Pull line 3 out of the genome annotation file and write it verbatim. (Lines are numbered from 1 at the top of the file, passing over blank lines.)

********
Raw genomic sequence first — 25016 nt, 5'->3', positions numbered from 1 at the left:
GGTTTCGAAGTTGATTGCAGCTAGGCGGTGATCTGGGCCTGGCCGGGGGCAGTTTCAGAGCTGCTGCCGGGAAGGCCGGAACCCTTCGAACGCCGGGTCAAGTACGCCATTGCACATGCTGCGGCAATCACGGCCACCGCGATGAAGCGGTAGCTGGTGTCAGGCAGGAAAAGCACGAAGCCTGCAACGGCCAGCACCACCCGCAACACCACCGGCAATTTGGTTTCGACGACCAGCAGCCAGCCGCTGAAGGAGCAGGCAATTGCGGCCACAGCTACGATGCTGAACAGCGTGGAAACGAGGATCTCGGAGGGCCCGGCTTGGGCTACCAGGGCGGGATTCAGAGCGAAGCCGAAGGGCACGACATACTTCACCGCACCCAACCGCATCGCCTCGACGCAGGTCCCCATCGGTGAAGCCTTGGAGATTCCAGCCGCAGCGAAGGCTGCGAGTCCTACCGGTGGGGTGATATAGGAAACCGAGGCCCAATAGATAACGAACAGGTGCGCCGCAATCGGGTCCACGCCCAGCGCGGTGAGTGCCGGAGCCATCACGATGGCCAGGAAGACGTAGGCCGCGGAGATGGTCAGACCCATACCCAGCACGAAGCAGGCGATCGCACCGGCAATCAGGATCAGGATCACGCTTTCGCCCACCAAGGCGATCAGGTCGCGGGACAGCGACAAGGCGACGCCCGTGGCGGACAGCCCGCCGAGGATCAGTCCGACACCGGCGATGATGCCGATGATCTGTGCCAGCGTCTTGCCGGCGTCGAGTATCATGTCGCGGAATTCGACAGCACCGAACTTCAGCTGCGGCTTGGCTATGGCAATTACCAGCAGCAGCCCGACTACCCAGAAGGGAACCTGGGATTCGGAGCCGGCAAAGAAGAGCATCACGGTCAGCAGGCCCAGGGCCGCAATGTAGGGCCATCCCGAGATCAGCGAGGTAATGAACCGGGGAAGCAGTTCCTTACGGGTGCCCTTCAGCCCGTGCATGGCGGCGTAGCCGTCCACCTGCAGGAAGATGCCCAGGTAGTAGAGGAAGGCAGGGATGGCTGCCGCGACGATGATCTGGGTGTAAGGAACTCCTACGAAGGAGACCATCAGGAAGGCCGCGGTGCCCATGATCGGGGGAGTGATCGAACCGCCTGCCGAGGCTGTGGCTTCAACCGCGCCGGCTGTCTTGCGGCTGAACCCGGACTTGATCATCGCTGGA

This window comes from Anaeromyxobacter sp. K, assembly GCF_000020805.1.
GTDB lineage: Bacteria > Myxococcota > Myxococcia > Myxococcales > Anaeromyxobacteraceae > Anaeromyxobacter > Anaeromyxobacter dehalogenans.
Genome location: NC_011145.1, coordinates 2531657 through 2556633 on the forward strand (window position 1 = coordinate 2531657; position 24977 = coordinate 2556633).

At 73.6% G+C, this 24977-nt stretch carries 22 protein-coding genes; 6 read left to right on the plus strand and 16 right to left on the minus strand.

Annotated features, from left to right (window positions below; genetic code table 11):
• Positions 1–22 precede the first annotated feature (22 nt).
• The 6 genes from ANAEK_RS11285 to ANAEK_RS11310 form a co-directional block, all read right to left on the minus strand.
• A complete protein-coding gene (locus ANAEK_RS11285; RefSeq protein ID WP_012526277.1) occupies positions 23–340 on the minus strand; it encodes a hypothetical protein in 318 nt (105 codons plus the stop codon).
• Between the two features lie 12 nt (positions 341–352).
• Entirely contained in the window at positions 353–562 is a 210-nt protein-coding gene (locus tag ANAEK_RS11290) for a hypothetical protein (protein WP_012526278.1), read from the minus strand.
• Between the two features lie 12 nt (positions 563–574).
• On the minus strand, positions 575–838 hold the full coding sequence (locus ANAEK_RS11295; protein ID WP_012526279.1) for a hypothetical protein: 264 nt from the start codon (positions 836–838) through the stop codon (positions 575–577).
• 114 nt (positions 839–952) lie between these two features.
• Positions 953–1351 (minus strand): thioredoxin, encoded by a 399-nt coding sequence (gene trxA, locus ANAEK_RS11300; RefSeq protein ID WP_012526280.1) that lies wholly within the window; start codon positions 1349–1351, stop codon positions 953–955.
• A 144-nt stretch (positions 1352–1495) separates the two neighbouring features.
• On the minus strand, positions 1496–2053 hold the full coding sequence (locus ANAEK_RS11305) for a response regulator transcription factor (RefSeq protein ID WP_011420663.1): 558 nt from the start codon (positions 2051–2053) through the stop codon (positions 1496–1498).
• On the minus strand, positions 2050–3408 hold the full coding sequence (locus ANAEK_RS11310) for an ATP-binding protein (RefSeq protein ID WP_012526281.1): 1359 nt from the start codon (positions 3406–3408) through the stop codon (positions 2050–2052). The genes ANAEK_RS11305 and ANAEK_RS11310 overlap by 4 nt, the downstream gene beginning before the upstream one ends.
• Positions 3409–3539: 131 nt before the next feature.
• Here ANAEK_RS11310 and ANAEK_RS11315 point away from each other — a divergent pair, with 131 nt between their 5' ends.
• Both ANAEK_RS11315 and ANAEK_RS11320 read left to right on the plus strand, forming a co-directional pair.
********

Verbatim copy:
This window comes from Anaeromyxobacter sp. K, assembly GCF_000020805.1.